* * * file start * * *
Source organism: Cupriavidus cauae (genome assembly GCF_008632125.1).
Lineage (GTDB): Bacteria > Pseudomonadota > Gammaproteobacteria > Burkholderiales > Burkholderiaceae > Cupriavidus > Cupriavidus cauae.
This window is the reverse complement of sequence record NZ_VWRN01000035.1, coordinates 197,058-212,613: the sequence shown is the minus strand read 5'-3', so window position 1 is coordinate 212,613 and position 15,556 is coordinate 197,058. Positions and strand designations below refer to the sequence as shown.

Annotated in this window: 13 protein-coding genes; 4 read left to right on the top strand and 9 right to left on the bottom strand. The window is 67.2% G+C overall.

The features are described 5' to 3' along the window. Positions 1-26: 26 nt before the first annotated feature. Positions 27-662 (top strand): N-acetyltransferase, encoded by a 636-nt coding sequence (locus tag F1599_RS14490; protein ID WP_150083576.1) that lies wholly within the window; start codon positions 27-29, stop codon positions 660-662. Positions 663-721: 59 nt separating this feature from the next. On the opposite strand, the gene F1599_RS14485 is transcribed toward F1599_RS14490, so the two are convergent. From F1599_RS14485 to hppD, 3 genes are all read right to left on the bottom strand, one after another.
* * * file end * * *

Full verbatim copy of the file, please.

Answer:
Source organism: Cupriavidus cauae (genome assembly GCF_008632125.1).
Lineage (GTDB): Bacteria > Pseudomonadota > Gammaproteobacteria > Burkholderiales > Burkholderiaceae > Cupriavidus > Cupriavidus cauae.
This window is the reverse complement of sequence record NZ_VWRN01000035.1, coordinates 197,058-212,613: the sequence shown is the minus strand read 5'-3', so window position 1 is coordinate 212,613 and position 15,556 is coordinate 197,058. Positions and strand designations below refer to the sequence as shown.

Annotated in this window: 13 protein-coding genes; 4 read left to right on the top strand and 9 right to left on the bottom strand. The window is 67.2% G+C overall.

The features are described 5' to 3' along the window. Positions 1-26: 26 nt before the first annotated feature. Positions 27-662 (top strand): N-acetyltransferase, encoded by a 636-nt coding sequence (locus tag F1599_RS14490; protein ID WP_150083576.1) that lies wholly within the window; start codon positions 27-29, stop codon positions 660-662. Positions 663-721: 59 nt separating this feature from the next. On the opposite strand, the gene F1599_RS14485 is transcribed toward F1599_RS14490, so the two are convergent. From F1599_RS14485 to hppD, 3 genes are all read right to left on the bottom strand, one after another.